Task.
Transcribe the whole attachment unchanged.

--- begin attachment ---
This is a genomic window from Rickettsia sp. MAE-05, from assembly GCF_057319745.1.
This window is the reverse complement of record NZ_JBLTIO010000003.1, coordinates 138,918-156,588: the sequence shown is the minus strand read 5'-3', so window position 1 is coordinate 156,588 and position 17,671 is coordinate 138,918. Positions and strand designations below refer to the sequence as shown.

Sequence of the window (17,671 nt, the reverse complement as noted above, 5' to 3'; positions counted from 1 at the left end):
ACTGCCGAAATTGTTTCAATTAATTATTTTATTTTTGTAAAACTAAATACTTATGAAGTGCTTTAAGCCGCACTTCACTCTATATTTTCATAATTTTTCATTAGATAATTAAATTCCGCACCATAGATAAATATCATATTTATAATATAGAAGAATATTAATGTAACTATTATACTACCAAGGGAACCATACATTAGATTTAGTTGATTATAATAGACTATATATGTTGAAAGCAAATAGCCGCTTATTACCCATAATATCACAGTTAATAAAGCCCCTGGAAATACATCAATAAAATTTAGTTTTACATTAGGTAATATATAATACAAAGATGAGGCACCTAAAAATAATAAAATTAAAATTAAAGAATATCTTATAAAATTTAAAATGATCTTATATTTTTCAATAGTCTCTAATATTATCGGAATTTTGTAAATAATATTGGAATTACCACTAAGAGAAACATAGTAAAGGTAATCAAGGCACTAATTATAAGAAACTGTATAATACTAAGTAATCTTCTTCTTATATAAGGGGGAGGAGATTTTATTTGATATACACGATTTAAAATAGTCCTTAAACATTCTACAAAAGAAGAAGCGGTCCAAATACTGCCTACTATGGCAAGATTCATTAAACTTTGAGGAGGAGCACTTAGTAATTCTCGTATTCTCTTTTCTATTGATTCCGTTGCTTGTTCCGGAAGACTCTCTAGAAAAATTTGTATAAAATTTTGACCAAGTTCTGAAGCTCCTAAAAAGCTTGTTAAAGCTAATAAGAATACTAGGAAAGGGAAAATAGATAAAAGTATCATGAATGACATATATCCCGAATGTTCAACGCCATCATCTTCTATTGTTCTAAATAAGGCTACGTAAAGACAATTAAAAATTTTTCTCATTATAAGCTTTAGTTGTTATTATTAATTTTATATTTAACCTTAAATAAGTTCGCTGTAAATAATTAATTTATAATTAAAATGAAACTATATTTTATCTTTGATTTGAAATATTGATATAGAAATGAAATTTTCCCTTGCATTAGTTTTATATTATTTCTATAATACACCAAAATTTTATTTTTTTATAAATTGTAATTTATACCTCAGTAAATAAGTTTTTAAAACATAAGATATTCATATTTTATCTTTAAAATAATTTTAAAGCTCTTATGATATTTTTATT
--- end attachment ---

This is a genomic window from Rickettsia sp. MAE-05, from assembly GCF_057319745.1.
This window is the reverse complement of record NZ_JBLTIO010000003.1, coordinates 138,918-156,588: the sequence shown is the minus strand read 5'-3', so window position 1 is coordinate 156,588 and position 17,671 is coordinate 138,918. Positions and strand designations below refer to the sequence as shown.

Sequence of the window (17,671 nt, the reverse complement as noted above, 5' to 3'; positions counted from 1 at the left end):
ACTGCCGAAATTGTTTCAATTAATTATTTTATTTTTGTAAAACTAAATACTTATGAAGTGCTTTAAGCCGCACTTCACTCTATATTTTCATAATTTTTCATTAGATAATTAAATTCCGCACCATAGATAAATATCATATTTATAATATAGAAGAATATTAATGTAACTATTATACTACCAAGGGAACCATACATTAGATTTAGTTGATTATAATAGACTATATATGTTGAAAGCAAATAGCCGCTTATTACCCATAATATCACAGTTAATAAAGCCCCTGGAAATACATCAATAAAATTTAGTTTTACATTAGGTAATATATAATACAAAGATGAGGCACCTAAAAATAATAAAATTAAAATTAAAGAATATCTTATAAAATTTAAAATGATCTTATATTTTTCAATAGTCTCTAATATTATCGGAATTTTGTAAATAATATTGGAATTACCACTAAGAGAAACATAGTAAAGGTAATCAAGGCACTAATTATAAGAAACTGTATAATACTAAGTAATCTTCTTCTTATATAAGGGGGAGGAGATTTTATTTGATATACACGATTTAAAATAGTCCTTAAACATTCTACAAAAGAAGAAGCGGTCCAAATACTGCCTACTATGGCAAGATTCATTAAACTTTGAGGAGGAGCACTTAGTAATTCTCGTATTCTCTTTTCTATTGATTCCGTTGCTTGTTCCGGAAGACTCTCTAGAAAAATTTGTATAAAATTTTGACCAAGTTCTGAAGCTCCTAAAAAGCTTGTTAAAGCTAATAAGAATACTAGGAAAGGGAAAATAGATAAAAGTATCATGAATGACATATATCCCGAATGTTCAACGCCATCATCTTCTATTGTTCTAAATAAGGCTACGTAAAGACAATTAAAAATTTTTCTCATTATAAGCTTTAGTTGTTATTATTAATTTTATATTTAACCTTAAATAAGTTCGCTGTAAATAATTAATTTATAATTAAAATGAAACTATATTTTATCTTTGATTTGAAATATTGATATAGAAATGAAATTTTCCCTTGCATTAGTTTTATATTATTTCTATAATACACCAAAATTTTATTTTTTTATAAATTGTAATTTATACCTCAGTAAATAAGTTTTTAAAACATAAGATATTCATATTTTATCTTTAAAATAATTTTAAAGCTCTTATGATATTTTTATT